15 tips to persevere through deployment as a spouse

15 tips to persevere through deployment as a spouse

Oh, deployment.

We’ve officially hit the 7 month mark and besides very vague references in a few posts, I’ve basically avoided this topic altogether on my blog.

Why? Well, I cope best with distraction. I don’t particularly want to remind myself of his absence, or the low moments where I physically ache because I miss him so much.

With that said, I do believe in being authentic in this space. I think I’ve managed to get through the past 7 months pretty damn well. (M – if you read this and disagree, just lie for my few readers OK? ;)) I’ve found joy in personal passions like travel and writing, and have had the BEST support system to lean on throughout the entire process. Women, including myself, have a habit of not giving themselves credit where credit is due, so I won’t go so far to say I couldn’t have done it without other people. But having my best friend as my roommate, calling my mom & dad, texting my sisters, and taking trips with some of my closest friends has made it exponentially easier.

Of course, it’s not quite over either. But I’m feeling confident enough to share how I’ve completely smashed this deployment, and how you can too.

These tips could also go towards a spouse’s extended work trip or a career change that results in different cities, etc. Just don’t tell a military spouse it’s “basically the same thing” if you value your life.

 

How to persevere through a spouse’s deployment: an unofficial, slightly sarcastic, biased guide

  1. Have or get a full time job that sucks up all your time, energy, anger, and soul. Every moment you could spend being miserable about your spouse half way across the world, you’ll instead be far too frustrated about work and inundated by monotonous spreadsheets to even give them a second thought.

 

 

2. Plan trips with savings from #1. Plan a bunch of trips. Yep, keep planning. Add another weekend trip that month. Why not got there too? Now try and work out how you’ll have the PTO to take them all, how to budget like a mad man to afford them all, and plan intricate details for each day. This will keep you busy for days.

3. Marathon all the Netflix shows your spouse would never watch with you. Teen angst dramas like The OC? I’ll just power through that twice, thank you. Throw in some rom-coms and tear jerkers to really drive this one home. Anything they would sit on their phone playing Candy Crush during, you watch the shit out of that.

 

4. Somehow manage to time the deployment around your best friend/roommate’s schedule, so you have 1) someone living with you to listen to all your angst and 2) someone to ALSO hear any strange night noises. Make sure said person is also the best company for a day hike or an entire day spent at a winery.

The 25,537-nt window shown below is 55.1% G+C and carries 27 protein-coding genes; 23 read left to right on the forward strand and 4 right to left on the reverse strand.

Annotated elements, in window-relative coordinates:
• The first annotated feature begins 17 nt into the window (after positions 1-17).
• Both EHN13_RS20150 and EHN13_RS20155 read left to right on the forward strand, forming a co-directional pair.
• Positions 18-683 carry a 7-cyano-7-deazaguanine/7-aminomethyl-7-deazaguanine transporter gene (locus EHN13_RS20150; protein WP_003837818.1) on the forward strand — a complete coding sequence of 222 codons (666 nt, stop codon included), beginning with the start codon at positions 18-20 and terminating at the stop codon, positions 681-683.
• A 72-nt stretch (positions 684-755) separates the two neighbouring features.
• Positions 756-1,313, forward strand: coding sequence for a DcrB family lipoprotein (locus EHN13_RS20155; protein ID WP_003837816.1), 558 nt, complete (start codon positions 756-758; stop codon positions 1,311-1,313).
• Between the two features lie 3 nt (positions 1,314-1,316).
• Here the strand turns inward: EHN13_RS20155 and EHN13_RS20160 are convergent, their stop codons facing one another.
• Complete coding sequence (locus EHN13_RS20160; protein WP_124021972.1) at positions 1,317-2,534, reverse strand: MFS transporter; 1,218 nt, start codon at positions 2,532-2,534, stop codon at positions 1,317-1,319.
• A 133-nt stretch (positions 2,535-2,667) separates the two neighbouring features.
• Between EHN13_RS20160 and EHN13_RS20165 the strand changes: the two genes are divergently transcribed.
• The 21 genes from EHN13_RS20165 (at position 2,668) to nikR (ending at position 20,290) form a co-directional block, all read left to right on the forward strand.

5. Send care packages, at least once a month. Ask your family to join in on it too. Send texts with too many emojis. Send pictures of your smiling face. Cheer your spouse on. It’s easy to forget because you are “struggling” without them, but you are the one who still gets all the amenities of your day-to-day life. You can call for a pizza or grab a beer or get on a flight for a vacation or jump in your car and drive. Try to brighten their day, any way you can.

 

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6. Join a gym with classes where coaches tell you what to do. Bonus points if parts of the workout involve med ball slams, battle ropes, deadlifts, or burpees. Basically, anything that you can either throw or get so sweaty you become disoriented and forget you have a spouse deployed.

 

7. Get a couple of great work friends who suggest happy hour often. No distraction is as good as a third margarita on a rooftop in downtown Seattle. Exhibit A:

 

 

8. If the deployment falls in the summer months, work on your tan. There are few things in life as instantly gratifying as tan lines after an hour or two spent reading in the sun.

 

9. Re-read the entire Harry Potter series. This one requires no explanation. It’s Harry Potter. Of course you should re-read it when you have some spare time.

 

 

11. Make your feminist self proud and mow the lawn, trim the weeds, change that weird LED lightbulb on the back porch that went out the week he left, troubleshoot vehicle issues, and if you’re REALLY FEELING TOUGH put together furniture – all on your own. You’ll cuss a lot and maybe even cry once or twice, but you’ll still have the dignity of not begging someone to do it for you.

 

10. Go out into nature. For more than just a tan. Hike. Run. Kayak. Swim. Enjoy the fresh air. Remind yourself that this deployment is temporary, and honestly so are you. The world will be here so much longer than all of us. Be humbled by that. Take a minute to realize how insanely short 8-9 months is in the grand timeline of existence.

 

12. Tell your spouse you love them, every single chance you get. Whether it’s on WhatsApp or through an email chain you just keep responding to without an answer or you write it down 7x in a letter you send each week. Say I love you.

 

13. Plan an epic post deployment trip that includes a beach and drinks with umbrellas. This is one of the only moments on my blog I’ll tell you not to use Airbnb. Get a nice hotel. Make that concierge plan your day. Let housekeeping clean for you. Order room service. You’ve f**king earned it.

 

14. Plan an epic outfit, hair, makeup for the day you get to be reunited and picture the moment in your head one zillion and ten times.

 

15. This last tip is TBD. I’ll get you an update on this one once he’s back in my arms.

 

“It has made me better, loving you.”
– Henry James

xo,

 

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